Toria Johnson interrogates the classification and portrayal of compassion in two major texts: the anonymous morality play Everyman (c. 1508) and Shakespeare’s King Lear (1606). Taking these plays as examples of pre- and post-Reformation approaches to compassionate interaction, she scrutinises a noticeable shift in attitudes towards the idea of pity, both as a fundamental human trait, and as an organising principle for human interaction. Whereas pre-Reformation plays like Everyman stress the volatility and unreliability of an emotion like pity – preferring instead the more established structure offered by charity – King Lear imagines a world without charity, and without the Church as an overseer of interpersonal exchange. Lear, she argues, reflects an emotional response to the Protestant revision of medieval penitential culture, and in so doing, Shakespeare imagines the possible consequences of England’s new emotional landscape. This chapter examines how the language, structure and ceremony of ‘compassion’ changed in the wake of the English Protestant Reformation, and how these shifts altered the way people experienced or understood the compassion of their communities.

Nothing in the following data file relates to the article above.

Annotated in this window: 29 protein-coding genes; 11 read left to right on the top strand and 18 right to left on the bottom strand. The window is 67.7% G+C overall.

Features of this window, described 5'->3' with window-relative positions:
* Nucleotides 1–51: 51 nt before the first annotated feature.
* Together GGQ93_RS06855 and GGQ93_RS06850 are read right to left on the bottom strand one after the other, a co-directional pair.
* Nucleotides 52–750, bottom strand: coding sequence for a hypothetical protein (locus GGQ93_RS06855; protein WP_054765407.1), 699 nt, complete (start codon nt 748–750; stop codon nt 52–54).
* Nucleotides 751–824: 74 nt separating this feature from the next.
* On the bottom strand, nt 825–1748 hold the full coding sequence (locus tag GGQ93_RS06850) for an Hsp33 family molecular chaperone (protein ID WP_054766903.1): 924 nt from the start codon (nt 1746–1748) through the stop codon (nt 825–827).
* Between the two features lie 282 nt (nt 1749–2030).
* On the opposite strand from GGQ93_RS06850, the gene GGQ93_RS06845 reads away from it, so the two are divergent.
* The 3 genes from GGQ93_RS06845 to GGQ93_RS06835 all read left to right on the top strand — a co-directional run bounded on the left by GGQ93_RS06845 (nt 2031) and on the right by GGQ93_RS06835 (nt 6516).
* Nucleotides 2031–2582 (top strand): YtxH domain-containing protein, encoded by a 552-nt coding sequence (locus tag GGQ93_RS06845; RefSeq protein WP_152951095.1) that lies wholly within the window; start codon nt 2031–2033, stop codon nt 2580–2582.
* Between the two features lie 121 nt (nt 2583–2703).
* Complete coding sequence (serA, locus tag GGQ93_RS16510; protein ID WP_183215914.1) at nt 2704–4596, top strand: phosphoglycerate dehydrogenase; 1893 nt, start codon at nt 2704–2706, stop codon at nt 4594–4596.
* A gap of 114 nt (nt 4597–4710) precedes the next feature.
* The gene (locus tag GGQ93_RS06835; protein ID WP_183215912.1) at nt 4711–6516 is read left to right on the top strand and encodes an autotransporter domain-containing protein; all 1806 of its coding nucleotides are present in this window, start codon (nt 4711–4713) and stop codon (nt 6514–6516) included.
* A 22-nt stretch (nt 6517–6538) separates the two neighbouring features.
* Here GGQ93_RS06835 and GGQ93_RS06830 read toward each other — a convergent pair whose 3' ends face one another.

This is a brief consideration of the cities of early medieval Italy and the role of urbanism in social and political forms. It summarises the main discoveries and claims of the book, situating the strands of research within different disciplinary contexts and in terms of broader questions about the early medieval past.